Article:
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A STUDY ON EMPLOYEE SAFETY MEASURES IN MRK SUGAR MILLS 2. Central Labour Institute

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The institute was set up in Bombay in 1966 to facilitate the proper implementation of the Factories Act, 1948; to provide a centre of information for inspectors, employers, workers and others concerned with the well being of industrial labour and to stimulate interest in the application of the principles of industrial safety, health and welfare 3. National Safety Council The National Safety Council was wet up on 4th March, 1966 in Bombay at the initiative of the Union Ministry of Labour and Rehabilitation, Government of India, as an autonomous national body with the objective of generating developing and sustaining an movement of safety awareness at the national level. 4. Director General of Mines Safety The Director General of Mines Safety enforces the Mines Act, 1952. He inspects electrical installation and machinery provided in the mines and determines the thickness of barriers of 2 adjacent mines in order to prevent spread of fire and danger of inundation.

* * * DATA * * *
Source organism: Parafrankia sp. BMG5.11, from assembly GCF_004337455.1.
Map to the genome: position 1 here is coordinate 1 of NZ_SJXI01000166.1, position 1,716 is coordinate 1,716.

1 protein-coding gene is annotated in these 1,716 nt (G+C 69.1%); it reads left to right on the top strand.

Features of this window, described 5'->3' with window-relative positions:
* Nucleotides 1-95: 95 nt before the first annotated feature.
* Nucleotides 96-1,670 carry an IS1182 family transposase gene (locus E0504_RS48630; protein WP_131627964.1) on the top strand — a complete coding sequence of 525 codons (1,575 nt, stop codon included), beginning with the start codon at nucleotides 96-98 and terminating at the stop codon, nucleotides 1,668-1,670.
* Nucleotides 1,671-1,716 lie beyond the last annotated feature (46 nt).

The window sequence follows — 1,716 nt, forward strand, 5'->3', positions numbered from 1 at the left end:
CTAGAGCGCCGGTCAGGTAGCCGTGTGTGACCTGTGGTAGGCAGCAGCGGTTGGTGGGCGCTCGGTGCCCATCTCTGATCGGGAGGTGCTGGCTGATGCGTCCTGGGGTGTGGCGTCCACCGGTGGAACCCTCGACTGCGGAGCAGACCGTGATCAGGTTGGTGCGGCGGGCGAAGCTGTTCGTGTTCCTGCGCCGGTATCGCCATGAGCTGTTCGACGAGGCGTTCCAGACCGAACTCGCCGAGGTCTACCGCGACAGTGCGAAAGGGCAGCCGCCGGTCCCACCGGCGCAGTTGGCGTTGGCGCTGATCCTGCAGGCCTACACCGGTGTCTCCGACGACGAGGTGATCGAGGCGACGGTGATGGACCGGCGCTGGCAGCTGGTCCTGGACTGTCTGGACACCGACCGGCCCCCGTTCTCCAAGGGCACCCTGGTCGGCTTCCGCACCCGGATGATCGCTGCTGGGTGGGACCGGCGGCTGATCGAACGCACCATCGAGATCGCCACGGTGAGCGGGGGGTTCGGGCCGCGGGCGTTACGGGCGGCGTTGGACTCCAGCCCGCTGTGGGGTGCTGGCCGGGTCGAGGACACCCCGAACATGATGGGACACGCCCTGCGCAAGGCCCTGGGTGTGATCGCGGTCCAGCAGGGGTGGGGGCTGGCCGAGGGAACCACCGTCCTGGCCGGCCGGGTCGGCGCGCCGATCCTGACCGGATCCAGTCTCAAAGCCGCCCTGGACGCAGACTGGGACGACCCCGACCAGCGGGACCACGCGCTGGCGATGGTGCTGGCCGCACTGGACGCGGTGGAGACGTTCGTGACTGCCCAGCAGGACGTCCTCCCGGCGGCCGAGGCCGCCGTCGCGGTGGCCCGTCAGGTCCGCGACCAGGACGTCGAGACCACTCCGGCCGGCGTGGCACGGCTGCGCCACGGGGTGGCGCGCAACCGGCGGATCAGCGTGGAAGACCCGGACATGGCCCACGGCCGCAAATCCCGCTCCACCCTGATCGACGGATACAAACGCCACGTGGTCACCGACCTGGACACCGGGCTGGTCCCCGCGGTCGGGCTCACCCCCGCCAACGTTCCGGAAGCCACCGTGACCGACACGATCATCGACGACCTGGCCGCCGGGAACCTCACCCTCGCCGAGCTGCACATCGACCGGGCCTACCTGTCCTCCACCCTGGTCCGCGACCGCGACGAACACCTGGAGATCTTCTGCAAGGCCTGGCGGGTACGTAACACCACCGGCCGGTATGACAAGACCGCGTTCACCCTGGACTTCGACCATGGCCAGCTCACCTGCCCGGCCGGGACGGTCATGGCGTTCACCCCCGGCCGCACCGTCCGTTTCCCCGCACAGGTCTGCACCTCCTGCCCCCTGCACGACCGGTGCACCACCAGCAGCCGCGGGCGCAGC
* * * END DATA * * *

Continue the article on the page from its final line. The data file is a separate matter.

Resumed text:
Appraisal of Welfare Services 1. One of the main obstacles in the effective enforcement of the welfare provisions of the Factories Act has been the quantitative and qualitative inadequacy of the inspection staff. 2. at present, a labour welfare officer is not able to enforce laws independently because he has to work under the pressure of management. 3. Women workers do not make use of the crche facilities either because they are dissuaded by the management to bring their children with them or because they have to face transport difficulties.
Employee welfare